FOR THE EIGHTH time this season, the Notorious B.I.G.'s "Juicy" blared over the locker room speakers. It's a new post-win tradition for the New York Giants, started by head coach Brian Daboll, who had just led his team to a massive Week 15 victory over the Washington Commanders.
While the rest of his teammates were busy celebrating, Daniel Jones shared a personal moment with his coach. Inside the short hallway between the visitors locker room and media room, Daboll wrapped his quarterback in a hug.
"Love ya, man!" Daboll said, before Jones reciprocated the message and insisted that his coach would have to keep the admittedly awful-looking goatee he was sporting at the time.
It was less than one year earlier that Jones and Daboll had been united for what appeared to be an awkward arranged marriage: Jones is in his fourth year with the team after being the No. 6 overall pick in 2019 and Daboll is in his first year as the head coach.
This wasn't just another win they were celebrating. It put the Giants, who had endured five straight years with double-digit losses prior to this season, on the doorstep of the playoffs. They would get there two weeks later with a 38-10 demolition of the Indianapolis Colts.
It was an accomplishment for the organization and the players, many of whom had never been on a winning team in the NFL -- let alone a playoff squad. But maybe, most of all, it was a win for the program that Daboll and general manager Joe Schoen are trying to build.
Daboll and Schoen, key architects of the Buffalo Bills' recent success, were brought to New York to reestablish another once-proud franchise. They've exceeded expectations in their first year, taking a team that went 4-13 in 2021 to the playoffs, but their mission is just beginning. They're here to replicate the Buffalo blueprint and turn the Giants into perennial playoff contenders.
"The big thing is anytime you have success early, it helps," said quarterbacks coach Shea Tierney, who came from Buffalo last offseason along with Schoen and Daboll. "Just setting the foundation. It helps for the guys to know we're doing the right thing. We're on the right track. We're building something that is going to get us to where we want to go."
Now, they get to add playoff experience in their first season. The sixth-seeded Giants play on the road in the wild-card round Sunday (4:30 p.m. ET, Fox) against the Minnesota Vikings.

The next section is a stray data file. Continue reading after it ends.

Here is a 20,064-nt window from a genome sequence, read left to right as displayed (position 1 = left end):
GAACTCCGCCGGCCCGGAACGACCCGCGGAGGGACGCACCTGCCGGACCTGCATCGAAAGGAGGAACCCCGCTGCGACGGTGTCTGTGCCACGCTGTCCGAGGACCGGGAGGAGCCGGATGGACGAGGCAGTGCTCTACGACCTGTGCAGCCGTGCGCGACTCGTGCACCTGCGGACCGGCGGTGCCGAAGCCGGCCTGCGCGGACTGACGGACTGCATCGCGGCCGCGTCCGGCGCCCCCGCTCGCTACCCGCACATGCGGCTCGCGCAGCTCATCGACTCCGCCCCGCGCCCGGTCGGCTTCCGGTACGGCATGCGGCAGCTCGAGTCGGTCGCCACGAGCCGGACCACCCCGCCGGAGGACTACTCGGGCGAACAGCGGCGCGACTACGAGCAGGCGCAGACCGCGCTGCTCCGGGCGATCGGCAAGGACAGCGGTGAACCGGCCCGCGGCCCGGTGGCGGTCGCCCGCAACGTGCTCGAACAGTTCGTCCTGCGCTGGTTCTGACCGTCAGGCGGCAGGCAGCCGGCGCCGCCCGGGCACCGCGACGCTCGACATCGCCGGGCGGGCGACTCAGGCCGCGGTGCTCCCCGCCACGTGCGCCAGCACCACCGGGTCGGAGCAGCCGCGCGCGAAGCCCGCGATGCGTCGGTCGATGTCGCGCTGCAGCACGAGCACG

"Our foundation is built on our consistency, our approach, our work ethic, how we do things on and off the field, all those types of things," Daboll told ESPN. "Again, like I say every week, I can live with the results. I don't like them; I can live with them if we're doing the right stuff. I think we have a bunch of people in our building that try to do the right things on and off the field in every department."
WITH THE AUGUST sun overhead, Jones flipped through the pages of his latest summer reading. It was one of several old playbooks his new coach had assigned him. He sat poolside with Daboll, who had a fat cigar in tow, at Daboll's sprawling North Jersey home. '90's hip-hop played in the background.
Daboll wanted to find out what made his quarterback tick, and what it was he liked best on the football field. It was the latest in regular get-to-know-you sessions between coach and quarterback.
Five months later, the two are preparing for a visit to Minneapolis, where Jones will play in the first playoff game of his four-year career. Schoen and Daboll, however, have been here before.
The Bills made the playoffs in 2017, coach Sean McDermott's and general manager Brandon Beane's first seasons in their new roles. It was the beginning of what they've built now. Buffalo is currently the No. 2 seed in the AFC and has been knocking on the door to the Super Bowl for the past three seasons.
Schoen arrived in Buffalo in May 2017 as the assistant general manager and Daboll was hired as the offensive coordinator in 2018. They already have the blueprint to early success.
"Definitely a lot of similarities," said Tyrod Taylor, the Bills' starting quarterback from 2015 to '17, who now backs up Jones. "[Schoen and Daboll] came from a culture that helped kickstart it in Buffalo. Definitely not necessarily all the same things as Buffalo, but just going about business the right way, having the right attitude, putting in the work each and every day to get better and with a competitive mindset. I think that has just carried over from day one."